How Californians Can Save More Water

Gov. Gavin Newsom has called for a 15 percent reduction in water usage, but we’re far from that target.

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Gov. Gavin Newsom wants Californians to find ways to use 15 percent less water.Credit…Justin Sullivan/Getty Images

The results are in: Californians aren’t saving enough water.

Amid a historic drought, Gov. Gavin Newsom has asked us to reduce water consumption by 15 percent. Yet in August, the most recent month for which data is available, we’d brought usage down just 5 percent compared with the same time last year.

Of course, not all water-saving is the responsibility of California households. Eighty percent of California’s water goes toward agriculture, and other businesses play a big role too.

But that doesn’t mean we can’t conserve more — and many of us seem to be trying. You wrote to me about letting your cars get dusty and your lawns turn brown and collecting cold shower water to boil pasta and fill your dog’s bowl.

The state offers these simple water conservation tips, and below I’ve shared some of the more creative ones you sent me:

“Easy to save water by showering every other day, and taking shorter showers. No reason we need showers every single day unless we are totally covered with dirt due to jobs. And that doesn’t apply to a lot of people.” — Amy Skewes-Cox, Ross

“My husband and I switched to a ‘If it’s yellow, let it mellow‘ rule in our house and have been very pleasantly surprised with how effective it is at reducing water consumption. It’s so much more impactful than watering our lawn less, taking shorter showers and doing fewer loads of laundry.” — Meredith Alcala, Alameda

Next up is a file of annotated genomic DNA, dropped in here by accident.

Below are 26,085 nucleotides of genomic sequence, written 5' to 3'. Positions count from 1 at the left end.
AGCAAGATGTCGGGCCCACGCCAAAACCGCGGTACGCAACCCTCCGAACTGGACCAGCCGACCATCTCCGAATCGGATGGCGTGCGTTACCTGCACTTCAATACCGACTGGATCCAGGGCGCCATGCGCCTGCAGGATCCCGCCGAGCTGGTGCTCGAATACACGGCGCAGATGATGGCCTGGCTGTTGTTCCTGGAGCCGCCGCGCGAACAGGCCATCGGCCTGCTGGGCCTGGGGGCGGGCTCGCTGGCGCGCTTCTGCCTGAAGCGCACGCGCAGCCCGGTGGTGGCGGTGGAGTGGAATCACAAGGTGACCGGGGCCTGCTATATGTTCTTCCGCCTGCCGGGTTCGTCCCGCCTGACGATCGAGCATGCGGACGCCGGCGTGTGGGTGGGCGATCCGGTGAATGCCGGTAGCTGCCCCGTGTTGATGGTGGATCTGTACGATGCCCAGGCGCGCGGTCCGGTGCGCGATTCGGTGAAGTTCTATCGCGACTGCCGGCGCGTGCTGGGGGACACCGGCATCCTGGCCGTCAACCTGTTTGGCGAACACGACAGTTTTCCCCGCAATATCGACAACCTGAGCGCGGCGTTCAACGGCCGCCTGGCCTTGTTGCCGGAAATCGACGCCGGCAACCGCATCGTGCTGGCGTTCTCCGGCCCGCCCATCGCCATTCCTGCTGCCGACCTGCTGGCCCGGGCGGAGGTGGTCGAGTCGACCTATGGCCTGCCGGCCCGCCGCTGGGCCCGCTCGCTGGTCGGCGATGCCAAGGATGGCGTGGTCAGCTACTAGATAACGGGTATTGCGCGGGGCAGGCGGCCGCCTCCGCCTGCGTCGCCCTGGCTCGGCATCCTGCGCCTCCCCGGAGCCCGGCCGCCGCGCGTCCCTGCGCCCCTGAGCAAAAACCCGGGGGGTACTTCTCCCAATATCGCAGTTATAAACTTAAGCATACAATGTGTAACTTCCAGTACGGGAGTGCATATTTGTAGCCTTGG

“We are installing a laundry-to-landscape greywater system. Instead of using sprinklers to irrigate our 75-foot blue Atlas cedar, 75-foot redwood and three smaller redwoods, we will be watering them every time we do laundry.” — Roger Bergman, Santa Barbara

“We started keeping a sizable metal bowl in the bottom of our kitchen sink. When we wash fruits or vegetables or rinse something off with just water, we capture the water and use it on our container plants. So the more fruits and vegetables we eat, the more we grow!” — Jessica Koning, Big Sur

“I bought a shower clock. I am amazed at how helpful it is. I note the time as soon as I turn on the water and I try to shower as fast as I can.” — Diane E. Johnson, Mission Viejo

“My boys (13, 16) don’t love that we urge them to take on-off showers, but they do it. Strange that a 13-year-old would even be aware of our drought. Growing up in the Bay Area, I certainly had no idea of the California water situation when I was that young.” — Hunter Hubby, Berkeley

“We have been in California for 36 years and, from the very beginning, have been meticulously careful with our water usage knowing we were now living in a semi-desert land. We use a bowl in the kitchen sink where all water goes, emptying it on the plants many times a day. We use the dishwasher every six days, wear most clothing longer between washes, gave up the swimming pool and lawns many years ago, changed many plants to those that don’t need much water, use much less water on the garden, flush the toilet less frequently, and do ‘up and downer’ body washes in between less frequent showers. We don’t smell!!

It’s going to be hard for us to cut back 15 percent from our water usage with the way we already conserve. We will do our very best to help save this beautiful state.” — Rosalind Roberts, Los Gatos

For more:

How San Diego has water despite a punishing drought.

Tribal nations have lost 99 percent of their historical territory. Where they live now is more vulnerable to climate threats.

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Madelyn Mirzaian, 5, sat with her mother, Dr. Christine Mirzaian, while receiving a coronavirus vaccine in Los Angeles this week.Credit…Allison Zaucha for The New York Times

The rest of the news